I went on a French immersion course last week. The instructor asked each one of us to address the class for ten minutes in French. When my turn came, I stood up and announced that I didn’t know what to say.

The instructor then suggested I tell the class about my dreams. What do you dream of? I said that I didn’t have any dreams, I just had nightmares, not rêves but cauchemars, you know, nightmares. She asked me to describe my nightmares and I said I couldn’t. So, she repeated, describe your dreams. I don’t have any. Do you dream about your mother? Yes, I said, but I don’t call them rêves / dreams I call them night-mères / cauche-mères, sometimes couche-mères. Couche-mères, the instructor repeated the word. The look she gave me: finger-nails scraping down a chalkboard. She turned her headlights on me and I sat there, frozen in the twin beams emanating from her eyes. Yes, night-mères, I repeated, because I set myself goals, not just dreams, achievable goals, and then I have night-mères, inspired by my mother, who says I will never achieve any of my dreams, because they are not her dreams, the ones she has for me, and they are the only ones that count.

You are here to speak in French, the instructor said, and you must speak French for another five minutes. So I told the class about the seals in the Parc du Bic in Quebec. The seals are like a plague, I said, like mosquitoes, only bigger and nastier, quite vicious, in fact. So the people who made Off to keep the mosquitoes away designed a new chemical spray that would keep the seals away. Now the French for seals is phoques, and since this is mainly a problem in Quebec, at the Parc du Bic, and not elsewhere, they called their product, you guessed it, PhoqueOff. It’s quite simple to use, I said. It’s a spray, not an ointment, and you point the spray in the general direction of the seals. Then you squeeze the button and loudly say “PhoqueOff” at which point all the seals slide off their rocks with a little splash and vanish into the sea, leaving you alone on the beach.  I have tried it myself, I tell them, and I know it works so I highly recommend it to anyone who is plagued by seals.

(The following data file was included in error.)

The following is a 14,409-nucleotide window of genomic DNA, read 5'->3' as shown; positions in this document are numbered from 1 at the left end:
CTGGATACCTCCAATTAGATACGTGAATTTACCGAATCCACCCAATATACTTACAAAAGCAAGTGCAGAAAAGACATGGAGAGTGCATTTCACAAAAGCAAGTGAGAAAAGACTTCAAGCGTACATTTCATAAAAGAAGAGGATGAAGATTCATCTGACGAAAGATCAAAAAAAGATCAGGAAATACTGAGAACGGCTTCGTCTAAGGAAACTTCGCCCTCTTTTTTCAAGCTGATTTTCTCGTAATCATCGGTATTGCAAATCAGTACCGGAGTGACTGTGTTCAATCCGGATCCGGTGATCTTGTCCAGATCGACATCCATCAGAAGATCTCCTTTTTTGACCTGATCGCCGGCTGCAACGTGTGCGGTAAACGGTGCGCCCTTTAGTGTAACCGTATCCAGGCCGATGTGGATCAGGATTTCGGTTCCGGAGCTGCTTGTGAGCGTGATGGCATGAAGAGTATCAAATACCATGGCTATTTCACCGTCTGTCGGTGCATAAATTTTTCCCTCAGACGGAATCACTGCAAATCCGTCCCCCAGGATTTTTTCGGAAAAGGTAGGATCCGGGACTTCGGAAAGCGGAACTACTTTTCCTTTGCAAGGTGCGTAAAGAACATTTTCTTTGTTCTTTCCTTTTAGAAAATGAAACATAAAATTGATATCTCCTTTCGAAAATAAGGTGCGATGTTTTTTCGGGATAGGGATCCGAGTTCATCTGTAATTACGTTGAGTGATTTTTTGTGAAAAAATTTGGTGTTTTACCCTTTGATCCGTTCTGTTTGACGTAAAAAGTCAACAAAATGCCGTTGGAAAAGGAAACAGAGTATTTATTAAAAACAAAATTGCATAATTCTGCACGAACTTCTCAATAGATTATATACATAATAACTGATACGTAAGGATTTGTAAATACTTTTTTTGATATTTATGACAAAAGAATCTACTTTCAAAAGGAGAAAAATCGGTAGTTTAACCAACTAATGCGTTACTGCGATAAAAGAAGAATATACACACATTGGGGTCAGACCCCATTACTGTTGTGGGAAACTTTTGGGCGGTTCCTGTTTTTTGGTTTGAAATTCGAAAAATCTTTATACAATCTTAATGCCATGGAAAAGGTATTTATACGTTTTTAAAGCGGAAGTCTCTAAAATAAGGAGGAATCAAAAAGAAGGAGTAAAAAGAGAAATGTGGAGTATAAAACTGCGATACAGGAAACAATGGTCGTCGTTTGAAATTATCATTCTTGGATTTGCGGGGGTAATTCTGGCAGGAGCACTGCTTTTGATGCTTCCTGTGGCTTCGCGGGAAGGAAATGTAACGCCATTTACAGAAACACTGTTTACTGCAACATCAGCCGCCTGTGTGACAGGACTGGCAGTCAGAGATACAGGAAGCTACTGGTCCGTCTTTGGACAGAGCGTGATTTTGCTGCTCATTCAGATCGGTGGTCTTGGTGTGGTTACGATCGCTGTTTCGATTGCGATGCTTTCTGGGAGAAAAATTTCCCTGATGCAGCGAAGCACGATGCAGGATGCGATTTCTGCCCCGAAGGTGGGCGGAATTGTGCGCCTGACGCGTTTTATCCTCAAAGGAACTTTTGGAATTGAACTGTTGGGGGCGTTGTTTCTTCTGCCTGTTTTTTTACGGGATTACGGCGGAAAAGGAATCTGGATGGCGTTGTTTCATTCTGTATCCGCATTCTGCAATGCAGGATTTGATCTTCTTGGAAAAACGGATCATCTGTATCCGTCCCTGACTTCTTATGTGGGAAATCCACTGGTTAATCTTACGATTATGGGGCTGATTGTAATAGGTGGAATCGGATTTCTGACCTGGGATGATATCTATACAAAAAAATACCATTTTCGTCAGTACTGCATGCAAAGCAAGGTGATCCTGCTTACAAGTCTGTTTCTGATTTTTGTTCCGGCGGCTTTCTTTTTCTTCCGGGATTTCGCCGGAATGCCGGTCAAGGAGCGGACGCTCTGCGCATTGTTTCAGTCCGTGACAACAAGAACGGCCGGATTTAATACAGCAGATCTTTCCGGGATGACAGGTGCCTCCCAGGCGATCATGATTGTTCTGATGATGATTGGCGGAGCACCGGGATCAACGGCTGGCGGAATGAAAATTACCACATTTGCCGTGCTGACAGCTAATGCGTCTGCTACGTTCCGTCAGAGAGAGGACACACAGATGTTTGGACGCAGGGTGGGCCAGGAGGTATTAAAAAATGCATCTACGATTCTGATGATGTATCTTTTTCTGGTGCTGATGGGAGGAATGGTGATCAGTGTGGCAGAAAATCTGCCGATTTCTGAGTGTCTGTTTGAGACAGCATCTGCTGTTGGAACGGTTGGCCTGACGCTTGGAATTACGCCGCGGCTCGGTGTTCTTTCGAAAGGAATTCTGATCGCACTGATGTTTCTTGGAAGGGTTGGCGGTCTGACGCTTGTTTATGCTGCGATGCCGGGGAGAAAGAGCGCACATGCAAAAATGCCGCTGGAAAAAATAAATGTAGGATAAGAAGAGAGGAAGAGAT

I still don’t know why she threw me out of the class.

17 thoughts on “Bilingual

    • Yours is a neat article and very true. I liked the three jokes too, each exploiting a different language. Well done.

      You are a day ahead of me on the dateline too, incidentally! Very interesting.

      My auntie was an interpreter with the UN and spoke 9 languages. “Learn your languages one by one,” she told me. “Then you won’t get confused.” Family group are good and make life much easier, you are right about that. Also, learn languages young, before your vocal chords harden. Then you can reproduce a variety of different sounds.


  1. Took a trip home to Cornwall the other week- seals were massing off the coast path between Mousehole and Newlyn. Wonder what the kids and the other walkers would have made of someone yelling “phoque off!!”. They were Cornish seals but I think they would have got the message… 😉

    Liked by 1 person

    • Thank you, Chuck. I love the bilingual plays on words. It takes two to tango though and I wonder how they come across if the reader isn’t reasonably fluent in French. I guess it’s pretty obvious though. Hope you are feeling better. Today’s sunshine should help.


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